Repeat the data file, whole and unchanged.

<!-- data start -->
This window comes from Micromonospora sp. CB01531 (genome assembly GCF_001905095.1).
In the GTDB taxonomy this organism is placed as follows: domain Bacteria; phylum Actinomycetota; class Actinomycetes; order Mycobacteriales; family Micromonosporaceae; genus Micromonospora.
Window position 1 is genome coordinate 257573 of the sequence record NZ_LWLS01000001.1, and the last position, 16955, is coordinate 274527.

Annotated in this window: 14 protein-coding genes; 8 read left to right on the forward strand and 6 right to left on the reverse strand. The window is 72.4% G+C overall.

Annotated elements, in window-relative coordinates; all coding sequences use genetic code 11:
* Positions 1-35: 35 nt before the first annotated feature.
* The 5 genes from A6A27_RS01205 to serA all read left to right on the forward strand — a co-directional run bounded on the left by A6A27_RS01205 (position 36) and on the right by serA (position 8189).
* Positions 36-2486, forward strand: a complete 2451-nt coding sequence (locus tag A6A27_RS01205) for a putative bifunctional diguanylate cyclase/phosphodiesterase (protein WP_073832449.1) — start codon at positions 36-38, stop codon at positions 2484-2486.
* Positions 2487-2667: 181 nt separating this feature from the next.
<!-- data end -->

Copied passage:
This window comes from Micromonospora sp. CB01531 (genome assembly GCF_001905095.1).
In the GTDB taxonomy this organism is placed as follows: domain Bacteria; phylum Actinomycetota; class Actinomycetes; order Mycobacteriales; family Micromonosporaceae; genus Micromonospora.
Window position 1 is genome coordinate 257573 of the sequence record NZ_LWLS01000001.1, and the last position, 16955, is coordinate 274527.

Annotated in this window: 14 protein-coding genes; 8 read left to right on the forward strand and 6 right to left on the reverse strand. The window is 72.4% G+C overall.

Annotated elements, in window-relative coordinates; all coding sequences use genetic code 11:
* Positions 1-35: 35 nt before the first annotated feature.
* The 5 genes from A6A27_RS01205 to serA all read left to right on the forward strand — a co-directional run bounded on the left by A6A27_RS01205 (position 36) and on the right by serA (position 8189).
* Positions 36-2486, forward strand: a complete 2451-nt coding sequence (locus tag A6A27_RS01205) for a putative bifunctional diguanylate cyclase/phosphodiesterase (protein WP_073832449.1) — start codon at positions 36-38, stop codon at positions 2484-2486.
* Positions 2487-2667: 181 nt separating this feature from the next.